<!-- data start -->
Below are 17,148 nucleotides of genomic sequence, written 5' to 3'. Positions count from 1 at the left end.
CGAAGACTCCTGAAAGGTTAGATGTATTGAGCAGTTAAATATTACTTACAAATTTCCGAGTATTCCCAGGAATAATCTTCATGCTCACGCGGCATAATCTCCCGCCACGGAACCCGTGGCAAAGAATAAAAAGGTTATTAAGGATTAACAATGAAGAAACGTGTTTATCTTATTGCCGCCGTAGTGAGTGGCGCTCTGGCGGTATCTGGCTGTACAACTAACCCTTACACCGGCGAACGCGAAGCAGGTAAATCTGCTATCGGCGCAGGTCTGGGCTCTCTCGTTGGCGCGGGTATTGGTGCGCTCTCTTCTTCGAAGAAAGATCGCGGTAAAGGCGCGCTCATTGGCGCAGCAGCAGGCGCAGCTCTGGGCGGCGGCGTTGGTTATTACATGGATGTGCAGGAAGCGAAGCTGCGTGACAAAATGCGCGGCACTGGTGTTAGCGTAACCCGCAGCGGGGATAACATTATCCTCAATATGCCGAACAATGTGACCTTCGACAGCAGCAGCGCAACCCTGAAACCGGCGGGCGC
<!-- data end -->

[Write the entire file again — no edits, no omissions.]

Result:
Below are 17,148 nucleotides of genomic sequence, written 5' to 3'. Positions count from 1 at the left end.
CGAAGACTCCTGAAAGGTTAGATGTATTGAGCAGTTAAATATTACTTACAAATTTCCGAGTATTCCCAGGAATAATCTTCATGCTCACGCGGCATAATCTCCCGCCACGGAACCCGTGGCAAAGAATAAAAAGGTTATTAAGGATTAACAATGAAGAAACGTGTTTATCTTATTGCCGCCGTAGTGAGTGGCGCTCTGGCGGTATCTGGCTGTACAACTAACCCTTACACCGGCGAACGCGAAGCAGGTAAATCTGCTATCGGCGCAGGTCTGGGCTCTCTCGTTGGCGCGGGTATTGGTGCGCTCTCTTCTTCGAAGAAAGATCGCGGTAAAGGCGCGCTCATTGGCGCAGCAGCAGGCGCAGCTCTGGGCGGCGGCGTTGGTTATTACATGGATGTGCAGGAAGCGAAGCTGCGTGACAAAATGCGCGGCACTGGTGTTAGCGTAACCCGCAGCGGGGATAACATTATCCTCAATATGCCGAACAATGTGACCTTCGACAGCAGCAGCGCAACCCTGAAACCGGCGGGCGC